I haven’t written about COVID-19 for a while. I’ve been waiting for some of the research to come forward with the cases that presented themselves. You are probably aware, the medical field has tried a multitude of pharmaceuticals and natural therapies with mixed results. I’m sharing one of the “standouts” in the natural therapy arena, Glutathione.
Have you heard of it? Glutathione is a “master antioxidant” in the body. Glutathione is capable of preventing damage to important cellular components caused by reactive oxygen species. To clarify reactive oxygen species free radicals, peroxides, lipid peroxides, and heavy metals. Aging, stress, and toxic overload also reduce the level of glutathione.
Glutathione occurs naturally in a handful of foods. For example foods including asparagus, avocado, cabbage, Brussels sprouts, spinach, broccoli, garlic, chives, tomatoes, cucumber, almonds, and walnuts contain glutathione. However, a variety of factors can affect the levels of this vital nutrient, including storage and cooking. I still would consider having these in your diet on a regular basis.
The New York Post…
The New York Post reported on the case of a second-year medical student at Sophie Davis/CUNY School of Medicine who apparently cured his mom’s COVID-19-related respiratory distress. He did this with 2,000 milligrams of glutathione.
Josephine Bruzzese, 48, developed symptoms of COVID-19 on March 22. “Josephine was so short of breath she couldn’t speak,” the article quotes her 23-year-old son, the med student, as saying. Her family rushed her to New York University’s Langone Hospital in Brooklyn. She was diagnosed with pneumonia suspected to be COVID-19, however, no tests were available at the time.
She was put on hydroxychloroquine, and some of her symptoms improved, meanwhile she still couldn’t breathe. The family tried various remedies for her breathing, none of which worked. James contacted Dr. Richard Horowitz, a Hudson Valley Lyme disease specialist, who recommended glutathione.
“After one 2,000-milligram dose, the family witnessed a miracle,” the Post reports. Within an hour, her breathing dramatically improved. She continued the glutathione for five days, and never had a relapse of her breathing problems.
Glutathione is primarily intracellular, except in the lung, where its concentrations in extracellular fluid are extremely high. Above all, glutathione is not only responsible for neutralizing reactive oxygen species (free radicals) from the broad array of toxic substances we take in with each breath. In addition, it is also for keeping mucous fluid by preventing or breaking disulfide bonds that would otherwise cause the mucous to clump together, and by combining with nitric oxide to make nitrosoglutathione. Nitrosoglutathione is our endogenous bronchodilator. Most importantly glutathione and nitrosoglutathione levels are known to be lower in people with asthma, and in a severe asthma attack, nitrosoglutathione levels can drop to zero.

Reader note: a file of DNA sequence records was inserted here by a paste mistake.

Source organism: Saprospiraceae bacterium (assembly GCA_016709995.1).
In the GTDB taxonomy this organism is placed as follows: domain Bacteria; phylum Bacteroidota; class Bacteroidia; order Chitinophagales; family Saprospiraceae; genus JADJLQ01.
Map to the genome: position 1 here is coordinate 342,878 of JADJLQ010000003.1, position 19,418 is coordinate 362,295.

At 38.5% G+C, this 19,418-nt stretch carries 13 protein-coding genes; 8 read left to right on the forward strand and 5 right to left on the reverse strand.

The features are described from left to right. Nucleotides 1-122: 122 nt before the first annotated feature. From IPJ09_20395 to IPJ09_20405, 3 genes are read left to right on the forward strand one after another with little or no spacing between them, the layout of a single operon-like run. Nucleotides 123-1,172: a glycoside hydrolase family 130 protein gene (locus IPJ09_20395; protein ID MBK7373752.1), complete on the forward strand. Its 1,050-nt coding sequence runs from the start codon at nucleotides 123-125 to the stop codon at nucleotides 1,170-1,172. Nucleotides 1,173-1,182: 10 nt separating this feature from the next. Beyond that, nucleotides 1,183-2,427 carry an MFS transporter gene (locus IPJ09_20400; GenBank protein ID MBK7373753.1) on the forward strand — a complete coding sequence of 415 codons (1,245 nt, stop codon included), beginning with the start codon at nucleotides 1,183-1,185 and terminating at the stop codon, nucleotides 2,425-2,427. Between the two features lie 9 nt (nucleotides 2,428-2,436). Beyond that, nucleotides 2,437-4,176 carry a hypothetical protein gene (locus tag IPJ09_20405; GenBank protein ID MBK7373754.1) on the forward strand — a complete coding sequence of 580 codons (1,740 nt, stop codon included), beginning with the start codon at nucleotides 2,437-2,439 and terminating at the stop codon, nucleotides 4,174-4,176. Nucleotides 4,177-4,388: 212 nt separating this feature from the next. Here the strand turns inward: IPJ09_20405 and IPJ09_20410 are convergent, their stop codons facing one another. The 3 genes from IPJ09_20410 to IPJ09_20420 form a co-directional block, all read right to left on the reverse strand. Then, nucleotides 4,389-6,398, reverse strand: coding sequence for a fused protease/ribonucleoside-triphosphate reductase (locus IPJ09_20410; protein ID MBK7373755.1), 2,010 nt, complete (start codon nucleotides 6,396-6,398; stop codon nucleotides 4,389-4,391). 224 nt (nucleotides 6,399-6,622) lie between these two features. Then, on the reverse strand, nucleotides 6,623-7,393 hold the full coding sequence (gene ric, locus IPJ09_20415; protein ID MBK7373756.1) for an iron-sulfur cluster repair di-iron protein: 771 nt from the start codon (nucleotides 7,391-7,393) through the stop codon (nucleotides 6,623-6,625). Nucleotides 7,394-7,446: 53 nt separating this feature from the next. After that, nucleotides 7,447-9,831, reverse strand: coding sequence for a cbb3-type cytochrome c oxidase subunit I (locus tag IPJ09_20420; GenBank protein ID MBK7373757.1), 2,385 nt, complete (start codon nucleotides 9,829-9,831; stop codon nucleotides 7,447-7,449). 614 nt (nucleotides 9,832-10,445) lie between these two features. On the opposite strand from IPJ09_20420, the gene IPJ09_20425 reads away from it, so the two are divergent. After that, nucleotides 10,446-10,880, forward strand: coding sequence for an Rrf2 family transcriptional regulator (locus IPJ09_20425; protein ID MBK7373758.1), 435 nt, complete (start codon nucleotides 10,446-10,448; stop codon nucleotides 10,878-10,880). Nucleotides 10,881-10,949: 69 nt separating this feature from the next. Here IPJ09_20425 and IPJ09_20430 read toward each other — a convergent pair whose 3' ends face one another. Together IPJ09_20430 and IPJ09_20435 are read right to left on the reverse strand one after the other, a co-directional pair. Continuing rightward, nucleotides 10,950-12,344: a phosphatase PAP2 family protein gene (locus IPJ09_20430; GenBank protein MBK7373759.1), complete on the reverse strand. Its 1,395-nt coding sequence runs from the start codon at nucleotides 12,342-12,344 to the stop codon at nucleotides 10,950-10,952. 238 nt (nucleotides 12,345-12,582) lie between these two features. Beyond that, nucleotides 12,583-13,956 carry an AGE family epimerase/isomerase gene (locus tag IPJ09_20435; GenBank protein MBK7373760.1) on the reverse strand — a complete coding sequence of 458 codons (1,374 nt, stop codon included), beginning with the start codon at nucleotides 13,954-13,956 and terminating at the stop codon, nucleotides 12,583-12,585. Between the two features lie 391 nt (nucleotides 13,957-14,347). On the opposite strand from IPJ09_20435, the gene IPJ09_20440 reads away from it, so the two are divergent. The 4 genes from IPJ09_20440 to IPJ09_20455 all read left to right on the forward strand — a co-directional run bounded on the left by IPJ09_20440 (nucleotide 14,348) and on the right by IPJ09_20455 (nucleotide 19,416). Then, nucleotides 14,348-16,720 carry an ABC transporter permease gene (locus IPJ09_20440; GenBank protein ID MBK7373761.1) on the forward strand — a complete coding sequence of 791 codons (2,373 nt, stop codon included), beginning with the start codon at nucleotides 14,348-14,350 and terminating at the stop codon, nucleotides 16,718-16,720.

Intravenous N-acetyl-cysteine, a precursor to glutathione, has been used to treat acute respiratory distress syndrome (ARDS) with some success. It has been used in at least one case, to improve pneumonia resulting from the H1N1 “swine” flu. It’s tough to get glutathione into the body in a supplement form but using N-acetyl-cysteine, or NAC is giving the body a “precursor” so it can make glutathione. In the case mentioned above though, she was given a 2,000mg dose of glutathione in a supplement form. In an additional documented case the patient was given an intravenous dosage of glutathione.
It’s interesting to note…
Bruzzese was at first treated with hydroxychloroquine, amoxicillin, and clavulanate. In response to her continued respiratory distress, she was given 50 mg zinc, one gram of vitamin C four times a day, 2000 mg L-glutathione with 2 Alka Seltzer Gold, 600 mg alpha-lipoic acid, and 1200 mg N-acetyl-cysteine.
The authors of the case report focused on glutathione’s role as an antioxidant. It would be expected to protect against the high level of reactive oxygen species produced by neutrophils (immune cells) that invade the lung during COVID-19 and on its ability to restrain the activity of nuclear factor kappa-B (NFkB), which plays a role in the inflammation of Acute Respiratory Disease.
This case study is fascinating and it was worth sharing. Prevention should be number one on your list. You sure don’t want to end up in ICU! I have often recommended NAC for my clients who have compromised immune systems or poor detoxification pathways (as seen on genetic reports). NAC is another “tool” in your toolbox of immune support products. Remember, food first! You can’t expect to have a strong immune system while eating a high inflammatory diet (sugar, sodas, alcohol, processed foods) so keep the diet low inflammatory and keep those immune-boosting supplements on board!
My recommendations for a good quality NAC product is located in my on-line Wellevate Dispensary and is called
N-Acetyl Cysteine by Orthro Molecular.
Stay well, my friends!